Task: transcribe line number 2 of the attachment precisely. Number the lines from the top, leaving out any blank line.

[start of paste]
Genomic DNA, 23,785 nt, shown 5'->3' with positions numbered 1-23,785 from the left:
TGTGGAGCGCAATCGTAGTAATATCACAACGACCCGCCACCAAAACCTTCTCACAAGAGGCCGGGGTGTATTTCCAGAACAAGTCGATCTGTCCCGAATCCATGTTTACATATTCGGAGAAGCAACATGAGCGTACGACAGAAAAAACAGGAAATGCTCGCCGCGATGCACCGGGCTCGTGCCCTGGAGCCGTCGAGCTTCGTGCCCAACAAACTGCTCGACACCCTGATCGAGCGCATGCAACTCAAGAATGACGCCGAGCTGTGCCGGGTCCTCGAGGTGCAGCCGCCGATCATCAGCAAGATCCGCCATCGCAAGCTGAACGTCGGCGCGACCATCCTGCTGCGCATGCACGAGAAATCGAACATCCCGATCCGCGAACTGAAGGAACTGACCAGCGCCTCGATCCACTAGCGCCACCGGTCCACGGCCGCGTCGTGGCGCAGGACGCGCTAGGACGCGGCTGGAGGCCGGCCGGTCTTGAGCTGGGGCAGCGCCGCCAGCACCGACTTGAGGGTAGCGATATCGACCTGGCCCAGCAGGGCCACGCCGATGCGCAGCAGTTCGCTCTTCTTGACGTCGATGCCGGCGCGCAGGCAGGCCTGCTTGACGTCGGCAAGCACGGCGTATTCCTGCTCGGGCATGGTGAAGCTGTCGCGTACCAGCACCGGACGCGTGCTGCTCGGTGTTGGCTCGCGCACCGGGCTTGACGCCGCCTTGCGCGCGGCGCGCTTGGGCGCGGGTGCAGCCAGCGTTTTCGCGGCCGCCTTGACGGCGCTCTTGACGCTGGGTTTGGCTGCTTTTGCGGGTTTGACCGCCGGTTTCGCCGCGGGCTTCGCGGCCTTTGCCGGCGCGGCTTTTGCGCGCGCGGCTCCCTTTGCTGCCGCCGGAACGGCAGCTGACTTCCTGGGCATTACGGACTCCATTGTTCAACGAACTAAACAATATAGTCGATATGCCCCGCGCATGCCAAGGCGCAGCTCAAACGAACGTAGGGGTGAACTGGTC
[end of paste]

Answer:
TGTGGAGCGCAATCGTAGTAATATCACAACGACCCGCCACCAAAACCTTCTCACAAGAGGCCGGGGTGTATTTCCAGAACAAGTCGATCTGTCCCGAATCCATGTTTACATATTCGGAGAAGCAACATGAGCGTACGACAGAAAAAACAGGAAATGCTCGCCGCGATGCACCGGGCTCGTGCCCTGGAGCCGTCGAGCTTCGTGCCCAACAAACTGCTCGACACCCTGATCGAGCGCATGCAACTCAAGAATGACGCCGAGCTGTGCCGGGTCCTCGAGGTGCAGCCGCCGATCATCAGCAAGATCCGCCATCGCAAGCTGAACGTCGGCGCGACCATCCTGCTGCGCATGCACGAGAAATCGAACATCCCGATCCGCGAACTGAAGGAACTGACCAGCGCCTCGATCCACTAGCGCCACCGGTCCACGGCCGCGTCGTGGCGCAGGACGCGCTAGGACGCGGCTGGAGGCCGGCCGGTCTTGAGCTGGGGCAGCGCCGCCAGCACCGACTTGAGGGTAGCGATATCGACCTGGCCCAGCAGGGCCACGCCGATGCGCAGCAGTTCGCTCTTCTTGACGTCGATGCCGGCGCGCAGGCAGGCCTGCTTGACGTCGGCAAGCACGGCGTATTCCTGCTCGGGCATGGTGAAGCTGTCGCGTACCAGCACCGGACGCGTGCTGCTCGGTGTTGGCTCGCGCACCGGGCTTGACGCCGCCTTGCGCGCGGCGCGCTTGGGCGCGGGTGCAGCCAGCGTTTTCGCGGCCGCCTTGACGGCGCTCTTGACGCTGGGTTTGGCTGCTTTTGCGGGTTTGACCGCCGGTTTCGCCGCGGGCTTCGCGGCCTTTGCCGGCGCGGCTTTTGCGCGCGCGGCTCCCTTTGCTGCCGCCGGAACGGCAGCTGACTTCCTGGGCATTACGGACTCCATTGTTCAACGAACTAAACAATATAGTCGATATGCCCCGCGCATGCCAAGGCGCAGCTCAAACGAACGTAGGGGTGAACTGGTC